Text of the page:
Do the Bourne movies make any sense? Enough. The first three films — The Bourne Identity Supremacy and Ultimatum — throw in just enough detail into the covert ops babble and high-speed action that by the end Jason Bourne comes out an emotional character with an evident mission. That's where Bourne Legacy drops the ball. A "sidequel" to the original trilogy Legacy follows super soldier Aaron Cross (Jeremy Renner) as he runs jumps and shoots his way out of the hands of his government captors. The film is identical to its predecessors; political intrigue chase scenes morally ambiguous CIA agents monitoring their man-on-the-run from a computer-filled HQ — a Bourne movie through and through. But Legacy has to dig deeper to find new ground to cover introducing elements of sci-fi into the equation. The result is surprisingly limp and even more incomprehensible.
Damon's Bourne spent three blockbusters uncovering his past erased by the assassin training program Treadstone. Renner's Alex Cross has a similar do-or-die mission: after Bourne's antics send Washington into a tizzy Cross' own training program Outcome is terminated. Unlike Bourne Cross is enhanced by "chems" (essentially steroid drugs) that keep him alive and kicking ass. When Outcome is ended Cross goes rogue to stay alive and find more pills.
Steeped heavily in the plot lines of the established mythology Bourne Legacy jumps back and forth between Cross and the clean up job of the movie's big bad (Edward Norton) and his elite squad of suits. The movie balances a lot of moving parts but the adventure never feels sprawling or all that exciting. Actress Rachel Weisz vibrant in nearly every role she takes on plays a chemist who is key to Cross' chemical woes. The two are forced into partnership Weisz limited to screaming cowering and sneaking past the occasional airport x-ray machine while her partner aggressively fistfights his way through any hurdle in his path. Renner is equally underserved. Cross is tailored to the actor's strengths — a darker more aggressive character than Damon's Bourne but with one out of every five of the character's lines being "CHEMS!" shouted at the top of his lungs Renner never has the time or the material to develop him.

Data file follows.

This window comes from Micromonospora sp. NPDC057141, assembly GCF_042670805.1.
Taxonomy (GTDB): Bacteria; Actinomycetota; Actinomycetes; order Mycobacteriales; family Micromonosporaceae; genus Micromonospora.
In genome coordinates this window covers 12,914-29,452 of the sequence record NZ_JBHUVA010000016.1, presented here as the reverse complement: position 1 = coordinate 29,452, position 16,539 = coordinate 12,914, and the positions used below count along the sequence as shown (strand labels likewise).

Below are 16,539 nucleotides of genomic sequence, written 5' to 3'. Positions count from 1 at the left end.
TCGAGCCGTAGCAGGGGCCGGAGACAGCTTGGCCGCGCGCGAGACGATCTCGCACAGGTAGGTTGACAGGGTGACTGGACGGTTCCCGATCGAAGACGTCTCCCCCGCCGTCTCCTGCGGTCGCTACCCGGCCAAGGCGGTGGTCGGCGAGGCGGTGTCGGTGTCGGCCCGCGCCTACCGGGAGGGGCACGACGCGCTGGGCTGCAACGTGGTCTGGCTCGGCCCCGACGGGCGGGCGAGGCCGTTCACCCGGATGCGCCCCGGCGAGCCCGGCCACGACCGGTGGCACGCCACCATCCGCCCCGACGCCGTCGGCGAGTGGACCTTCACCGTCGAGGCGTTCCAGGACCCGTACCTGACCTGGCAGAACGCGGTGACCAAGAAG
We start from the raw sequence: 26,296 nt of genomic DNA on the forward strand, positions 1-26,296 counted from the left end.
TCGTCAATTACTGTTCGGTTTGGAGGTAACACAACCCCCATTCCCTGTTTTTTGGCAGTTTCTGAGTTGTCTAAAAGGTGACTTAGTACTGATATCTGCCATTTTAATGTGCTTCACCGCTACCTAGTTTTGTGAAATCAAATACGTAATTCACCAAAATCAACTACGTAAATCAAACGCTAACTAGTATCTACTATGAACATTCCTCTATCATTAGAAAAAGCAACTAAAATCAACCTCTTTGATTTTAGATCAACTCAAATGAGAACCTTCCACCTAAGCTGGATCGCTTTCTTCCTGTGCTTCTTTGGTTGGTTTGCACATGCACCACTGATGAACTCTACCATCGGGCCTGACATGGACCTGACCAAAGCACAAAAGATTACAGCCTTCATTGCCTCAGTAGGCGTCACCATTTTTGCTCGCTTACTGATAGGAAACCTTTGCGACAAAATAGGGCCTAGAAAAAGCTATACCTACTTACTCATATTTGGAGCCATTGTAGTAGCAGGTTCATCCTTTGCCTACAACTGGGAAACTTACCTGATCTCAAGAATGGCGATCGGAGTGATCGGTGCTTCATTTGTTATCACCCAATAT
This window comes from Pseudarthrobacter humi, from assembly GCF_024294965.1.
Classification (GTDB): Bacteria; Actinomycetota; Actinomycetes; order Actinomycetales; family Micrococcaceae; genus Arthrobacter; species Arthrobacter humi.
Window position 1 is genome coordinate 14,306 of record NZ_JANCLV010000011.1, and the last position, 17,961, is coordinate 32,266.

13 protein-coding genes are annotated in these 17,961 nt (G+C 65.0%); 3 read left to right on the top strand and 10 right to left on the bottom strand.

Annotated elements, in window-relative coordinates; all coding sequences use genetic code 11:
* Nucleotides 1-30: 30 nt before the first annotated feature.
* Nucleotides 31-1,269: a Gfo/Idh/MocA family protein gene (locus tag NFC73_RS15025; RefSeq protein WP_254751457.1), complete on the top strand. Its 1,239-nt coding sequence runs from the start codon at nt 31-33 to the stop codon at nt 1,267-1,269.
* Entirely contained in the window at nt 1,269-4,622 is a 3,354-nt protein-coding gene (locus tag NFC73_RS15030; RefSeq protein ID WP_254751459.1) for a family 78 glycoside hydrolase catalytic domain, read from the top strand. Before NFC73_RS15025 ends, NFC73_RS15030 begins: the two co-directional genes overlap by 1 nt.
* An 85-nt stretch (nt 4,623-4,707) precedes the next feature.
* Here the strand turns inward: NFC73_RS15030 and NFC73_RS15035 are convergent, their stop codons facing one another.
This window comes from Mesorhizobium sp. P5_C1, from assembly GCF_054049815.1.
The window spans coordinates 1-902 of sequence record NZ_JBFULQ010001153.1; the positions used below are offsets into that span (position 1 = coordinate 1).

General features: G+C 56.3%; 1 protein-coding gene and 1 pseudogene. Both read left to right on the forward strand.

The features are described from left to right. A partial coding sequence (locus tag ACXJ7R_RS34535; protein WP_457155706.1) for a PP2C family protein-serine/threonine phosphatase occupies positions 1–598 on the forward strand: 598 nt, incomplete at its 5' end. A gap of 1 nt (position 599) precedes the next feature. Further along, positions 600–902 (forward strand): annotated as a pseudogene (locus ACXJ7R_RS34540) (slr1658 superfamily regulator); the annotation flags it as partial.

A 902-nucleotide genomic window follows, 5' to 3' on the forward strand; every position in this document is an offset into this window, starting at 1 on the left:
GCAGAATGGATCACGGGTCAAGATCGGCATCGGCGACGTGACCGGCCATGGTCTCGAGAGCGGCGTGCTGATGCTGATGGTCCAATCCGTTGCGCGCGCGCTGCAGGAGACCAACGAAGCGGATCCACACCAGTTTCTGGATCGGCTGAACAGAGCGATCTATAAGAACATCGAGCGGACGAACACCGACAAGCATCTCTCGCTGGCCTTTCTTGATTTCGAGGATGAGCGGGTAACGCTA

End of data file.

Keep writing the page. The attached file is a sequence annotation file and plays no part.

Writer/director Tony Gilroy (Michael Clayton Duplicity and the screenwriter of the previous three movies) is a master of dense language but his style choices can't breath life into the 21st century epic speak. In the film's necessary car chase Gilroy mimics the loose camera style of Ultimatum director Paul Greengrass without fully embracing it. The wishy washy approach sucks the life out of large-scale set pieces. The final 30 minutes of Bourne Legacy is a shaky cam naysayer's worst nightmare.
The Bourne Legacy demonstrates potential without ever kicking into high gear. One scene when Gilroy finally slows down and unleashes absolute terror on screen is striking. Unfortunately the moment doesn't involve our hero and its implications never explained. That sums up Legacy; by the film's conclusion it only feels like the first hour has played out. The movie crawls — which would be much more forgivable if the intense banter between its large ensemble carried weight. Instead Legacy packs the thrills of an airport thriller: sporadically entertaining and instantly forgettable.
After 2010's CG blowout Alice in Wonderland long-time collaborators Johnny Depp and Tim Burton return to a more realistic realm with their update of the '60s gothic soap opera Dark Shadows. It just so happens that realism in the case of Depp and Burton also involves vampires.